Put simply: no one was buying that excuse.
"Military police fired tear gas at demonstrators outside government buildings in Brasília, while groups set fire to a doll resembling the ex-president and waved banners calling for his imprisonment," FT recounts, "[While] thousands of protesters filled São Paulo’s main avenue, Rio de Janeiro’s Copacabana beach and cities in at least 15 other states."
Rousseff now intends to take legal action against Moro for "breaking the constitution. Here's a summary of Rousseff's comments, some of which are outright hilarious in light of the circumstances:
- Says justice system should be focused on proof
- There’s no justification for selective leaks in probes
- There’s no justice when constitutional guarantees are violated
- We want to know who authorized phone taps between her and Lula
- This is a serious act
- Says she has always defended the search for truth
- Convulsing society based on lies is serious, coups can start that way
- Says she won’t retreat from what happened yesterday
- Brazil fights corruption, respects individual rights
- Brazil counts on my work and determination
- Says she counts on Lula’s experience, his ability to understand the people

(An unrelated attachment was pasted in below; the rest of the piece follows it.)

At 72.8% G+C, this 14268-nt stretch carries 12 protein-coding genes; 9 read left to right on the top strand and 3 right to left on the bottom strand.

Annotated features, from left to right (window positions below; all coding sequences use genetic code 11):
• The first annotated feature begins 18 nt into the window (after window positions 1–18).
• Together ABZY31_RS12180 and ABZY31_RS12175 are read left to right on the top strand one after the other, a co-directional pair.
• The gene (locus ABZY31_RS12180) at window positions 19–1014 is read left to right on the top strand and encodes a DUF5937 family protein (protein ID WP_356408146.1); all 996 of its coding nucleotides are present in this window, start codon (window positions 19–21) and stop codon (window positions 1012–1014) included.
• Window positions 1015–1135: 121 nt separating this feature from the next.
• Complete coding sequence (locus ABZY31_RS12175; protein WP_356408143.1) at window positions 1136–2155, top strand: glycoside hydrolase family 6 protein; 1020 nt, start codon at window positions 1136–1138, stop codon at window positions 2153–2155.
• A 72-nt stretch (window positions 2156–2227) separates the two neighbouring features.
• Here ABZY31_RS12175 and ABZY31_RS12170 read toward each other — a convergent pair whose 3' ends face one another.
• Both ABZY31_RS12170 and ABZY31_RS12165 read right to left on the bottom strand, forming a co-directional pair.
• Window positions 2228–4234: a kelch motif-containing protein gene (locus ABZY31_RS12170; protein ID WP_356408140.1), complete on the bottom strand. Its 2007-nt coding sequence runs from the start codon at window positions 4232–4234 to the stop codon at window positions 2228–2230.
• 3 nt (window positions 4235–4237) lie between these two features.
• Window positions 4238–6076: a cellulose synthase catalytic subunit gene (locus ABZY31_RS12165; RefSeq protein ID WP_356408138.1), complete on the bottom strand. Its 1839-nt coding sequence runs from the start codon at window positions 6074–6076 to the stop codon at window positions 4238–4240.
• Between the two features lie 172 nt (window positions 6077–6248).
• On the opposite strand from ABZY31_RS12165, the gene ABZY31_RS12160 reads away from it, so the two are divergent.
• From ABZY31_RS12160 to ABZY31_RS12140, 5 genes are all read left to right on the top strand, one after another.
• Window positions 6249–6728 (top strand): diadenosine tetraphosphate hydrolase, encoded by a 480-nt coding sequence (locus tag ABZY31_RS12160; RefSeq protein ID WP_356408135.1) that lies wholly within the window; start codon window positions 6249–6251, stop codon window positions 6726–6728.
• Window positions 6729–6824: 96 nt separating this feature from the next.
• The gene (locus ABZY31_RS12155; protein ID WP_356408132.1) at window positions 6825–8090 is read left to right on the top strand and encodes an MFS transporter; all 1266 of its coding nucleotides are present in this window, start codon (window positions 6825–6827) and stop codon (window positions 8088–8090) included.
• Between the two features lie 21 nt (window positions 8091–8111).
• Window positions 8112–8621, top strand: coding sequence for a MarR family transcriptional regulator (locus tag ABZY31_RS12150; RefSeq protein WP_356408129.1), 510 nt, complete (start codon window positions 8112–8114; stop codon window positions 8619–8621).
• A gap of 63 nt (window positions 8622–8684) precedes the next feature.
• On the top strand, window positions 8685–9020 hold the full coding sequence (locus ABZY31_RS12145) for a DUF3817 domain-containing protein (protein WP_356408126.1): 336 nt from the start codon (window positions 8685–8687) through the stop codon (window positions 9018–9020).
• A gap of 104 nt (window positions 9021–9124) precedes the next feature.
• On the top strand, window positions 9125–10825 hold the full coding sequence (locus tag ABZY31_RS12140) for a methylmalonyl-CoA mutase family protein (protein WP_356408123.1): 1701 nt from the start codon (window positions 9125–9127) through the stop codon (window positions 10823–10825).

- Whoever bet on my separation from Lula was wrong
- Brazil confronting economic, political difficulties
- At this moment, we have to be together for Brazil
- We have to leave political paralysis behind us
- We want to reduce inflation, are acting to recover employment
- We extend an open hand to all who want best for Brazil
- People wanting coup won’t pull us off our path, won’t bring people to their knees
A lawyer for Lula called Moro's release of the tapes "arbitrary."
Right. "Arbitrary." In fact, there was nothing "arbitrary" about it. Moro was due to decide on whether to arrest Lula this week and effectively, he and Rousseff were about to circumvent the entire investigation by using ministerial immunity to keep the car wash probe from reaching any higher up in the government than it already has. In other words, it was now or never for Moro and as you might have noticed, he isn't one to let things go.
The release of the tapes led to a raucous session in Congress where some lawmakers chanted for Rousseff's head, figuratively speaking... we think. Here are some clips from the protests that swept the country on Wednesday:
This, ladies and gentlemen, is what's called chaos. Just ask Delcídio do Amaral, the senator whose testimony has only added to Rousseff's troubles. "I am a prophet of chaos," he told reporters after the court accepted his plea deal.
According to Eurasia, the leaked phone calls put Rousseff on the brink of impeachment, with odds of her ouster now rising to 75%. A vote, Eurasia says, could come as early as May.
“We’re in the hands of leaders who are bandits,” said Arivaldo Gomes, 54, a deliveryman. “I’m ashamed of this country," he told The New York Times. But perhaps Josias de Souza, a political commentator put it best: "Brazil is being governed by a joke. It's turned into an aspiring banana republic."